Glenwood Springs stepping up economic development efforts
Glenwood Springs is making moves to broaden the city’s economic base and help drive several redevelopment efforts that are in the early planning stages.
Recently, City Council took a significant step toward diversifying the local economy by officially forming a new nonprofit arm of the city, the Glenwood Springs Economic Development Corp.
While the specific governing rules, duties and powers of the organization are still to be determined, the current council has had economic development as a top priority for some time.
“This is long overdue, and I’m glad to see us moving in this direction,” City Councilor Kathryn Trauger said as council voted unanimously in September to form the new entity.
“Glenwood does need to diversify its economy,” she said. “We have a strong tourism base, and we continue to support that. But we also need to try to diversify, and this is a way to kick start that.”
The city is working with consultants on an extensive master planning effort that was funded by a $200,000 federal EPA Brownfield Area-Wide Planning Grant awarded earlier this year.
One goal is create a strategy to push forward the river confluence area redevelopment plan, including finding uses for the city’s former sewer plant property.
A broader goal, however, is to tie that area to several other key redevelopment focal points surrounding downtown.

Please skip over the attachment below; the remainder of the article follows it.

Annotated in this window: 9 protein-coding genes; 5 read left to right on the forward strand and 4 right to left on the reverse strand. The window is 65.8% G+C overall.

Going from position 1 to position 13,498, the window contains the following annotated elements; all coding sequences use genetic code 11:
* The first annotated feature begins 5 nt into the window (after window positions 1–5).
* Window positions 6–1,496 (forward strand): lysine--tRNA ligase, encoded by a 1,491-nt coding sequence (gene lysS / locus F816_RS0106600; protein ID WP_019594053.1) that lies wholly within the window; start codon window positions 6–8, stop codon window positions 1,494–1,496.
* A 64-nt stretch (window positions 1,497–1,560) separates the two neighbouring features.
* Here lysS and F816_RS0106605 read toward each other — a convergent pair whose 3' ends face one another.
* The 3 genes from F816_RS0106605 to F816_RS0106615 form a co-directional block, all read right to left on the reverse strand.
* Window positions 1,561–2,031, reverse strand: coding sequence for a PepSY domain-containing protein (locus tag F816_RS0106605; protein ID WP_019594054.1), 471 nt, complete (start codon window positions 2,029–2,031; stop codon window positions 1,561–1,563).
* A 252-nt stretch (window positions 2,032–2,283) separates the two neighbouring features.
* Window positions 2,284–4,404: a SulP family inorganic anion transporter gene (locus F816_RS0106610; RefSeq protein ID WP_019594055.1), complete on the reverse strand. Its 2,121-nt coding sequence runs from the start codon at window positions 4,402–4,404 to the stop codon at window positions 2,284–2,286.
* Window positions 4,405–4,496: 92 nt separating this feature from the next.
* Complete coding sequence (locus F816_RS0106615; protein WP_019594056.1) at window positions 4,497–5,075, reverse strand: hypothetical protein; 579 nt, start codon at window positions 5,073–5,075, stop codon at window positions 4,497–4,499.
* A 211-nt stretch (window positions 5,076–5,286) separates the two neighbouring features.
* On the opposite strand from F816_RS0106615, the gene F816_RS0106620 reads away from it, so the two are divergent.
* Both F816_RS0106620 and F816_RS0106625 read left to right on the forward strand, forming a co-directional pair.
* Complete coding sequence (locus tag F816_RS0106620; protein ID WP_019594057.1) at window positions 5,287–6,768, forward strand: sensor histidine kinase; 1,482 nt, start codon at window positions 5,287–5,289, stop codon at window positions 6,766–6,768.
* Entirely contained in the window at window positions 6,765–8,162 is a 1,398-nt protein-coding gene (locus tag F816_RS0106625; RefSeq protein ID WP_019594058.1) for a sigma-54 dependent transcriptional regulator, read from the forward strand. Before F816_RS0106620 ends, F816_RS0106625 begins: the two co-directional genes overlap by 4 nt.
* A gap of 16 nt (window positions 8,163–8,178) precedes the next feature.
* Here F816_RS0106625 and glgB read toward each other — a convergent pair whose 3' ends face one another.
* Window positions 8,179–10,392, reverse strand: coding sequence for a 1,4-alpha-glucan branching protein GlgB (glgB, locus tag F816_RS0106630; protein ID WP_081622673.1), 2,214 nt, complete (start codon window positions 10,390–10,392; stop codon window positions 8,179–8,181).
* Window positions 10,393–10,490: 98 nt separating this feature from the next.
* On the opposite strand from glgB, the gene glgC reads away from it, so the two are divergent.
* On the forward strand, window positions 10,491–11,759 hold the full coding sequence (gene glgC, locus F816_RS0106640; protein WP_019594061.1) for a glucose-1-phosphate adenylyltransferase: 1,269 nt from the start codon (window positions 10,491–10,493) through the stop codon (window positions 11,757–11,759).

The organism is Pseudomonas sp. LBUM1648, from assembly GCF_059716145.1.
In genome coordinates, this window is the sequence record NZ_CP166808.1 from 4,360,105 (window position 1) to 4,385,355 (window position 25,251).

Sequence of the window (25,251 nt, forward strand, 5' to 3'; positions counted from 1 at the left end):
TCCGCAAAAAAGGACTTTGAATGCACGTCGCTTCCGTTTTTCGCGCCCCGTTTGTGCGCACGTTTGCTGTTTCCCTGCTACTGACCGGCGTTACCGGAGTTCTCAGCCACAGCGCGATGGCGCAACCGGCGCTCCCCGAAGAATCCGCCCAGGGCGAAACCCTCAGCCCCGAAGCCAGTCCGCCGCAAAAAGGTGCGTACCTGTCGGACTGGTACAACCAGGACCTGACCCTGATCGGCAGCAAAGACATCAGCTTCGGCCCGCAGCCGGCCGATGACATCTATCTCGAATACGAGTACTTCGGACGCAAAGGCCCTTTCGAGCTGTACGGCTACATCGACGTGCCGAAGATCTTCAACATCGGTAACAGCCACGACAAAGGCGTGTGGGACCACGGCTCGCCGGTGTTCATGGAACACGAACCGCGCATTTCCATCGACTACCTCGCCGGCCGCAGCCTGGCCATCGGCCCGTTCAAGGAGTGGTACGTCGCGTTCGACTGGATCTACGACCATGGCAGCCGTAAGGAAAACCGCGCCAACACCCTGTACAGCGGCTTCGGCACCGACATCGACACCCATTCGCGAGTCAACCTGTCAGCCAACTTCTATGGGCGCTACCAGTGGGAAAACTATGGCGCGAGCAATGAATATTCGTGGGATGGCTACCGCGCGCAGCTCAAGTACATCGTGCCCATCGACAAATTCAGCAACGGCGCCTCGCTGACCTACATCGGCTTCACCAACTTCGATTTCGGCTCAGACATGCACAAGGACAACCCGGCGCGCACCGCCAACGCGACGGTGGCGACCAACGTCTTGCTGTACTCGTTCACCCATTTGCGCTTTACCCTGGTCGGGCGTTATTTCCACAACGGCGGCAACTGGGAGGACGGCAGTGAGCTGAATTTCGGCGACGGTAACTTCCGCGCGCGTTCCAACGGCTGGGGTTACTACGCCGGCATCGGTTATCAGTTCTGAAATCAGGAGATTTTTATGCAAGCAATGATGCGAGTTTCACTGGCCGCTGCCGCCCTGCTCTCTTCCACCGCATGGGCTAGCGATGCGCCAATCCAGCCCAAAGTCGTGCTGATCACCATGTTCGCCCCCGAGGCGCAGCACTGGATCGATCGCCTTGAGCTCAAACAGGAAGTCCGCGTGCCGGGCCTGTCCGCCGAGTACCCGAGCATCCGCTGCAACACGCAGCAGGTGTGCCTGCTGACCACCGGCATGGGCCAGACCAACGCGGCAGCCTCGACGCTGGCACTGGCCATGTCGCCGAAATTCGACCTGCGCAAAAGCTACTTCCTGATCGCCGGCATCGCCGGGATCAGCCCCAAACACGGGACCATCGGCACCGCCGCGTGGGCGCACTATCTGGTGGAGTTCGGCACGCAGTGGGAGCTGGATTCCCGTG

Those include the Sixth and Seventh Street corridors that are expected to undergo an extensive makeover once the new Grand Avenue bridge is complete. Also part of the master planning effort are two key properties near Two Rivers Park — the Colorado Department of Transportation facility at Centennial Drive and Devereux Road, and the privately owned Holly Quarry site that is to eventually become part of the Glenwood Caverns Adventure Park improvements.
Once the areawide plan takes form, the economic development corporation could be called upon to establish public-private partnerships to achieve development goals, weigh potential property transactions, and help attract businesses to fill any newly created commercial spaces, City Attorney Karl Hanlon explained.
Depending on the form that entity takes, Hanlon said it can be a more-focused way to take the burden off city government and still carry out those functions.
Earlier this year, Jenn Ooton was promoted to the newly created city position of community and economic development director and assistant city manager.
A key component of the areawide planning process will be to conduct what’s called a market gap analysis to help determine the types of businesses or start-up ventures that could enhance the local economy, Ooton said.
“That is something we’re really interested in having in our hands to help guide economic development in the future,” she said.
Later this month, consultants from Stromberg/Garrigan & Associates who are working on the areawide plan will be in town to conduct focus groups and begin formulating a strategy to tie the various redevelopment plans together.
For the time being, City Council will sit as the board of directors for the economic development corporation. Council is expected to review draft bylaws and other details about how the corporation will operate later this fall.
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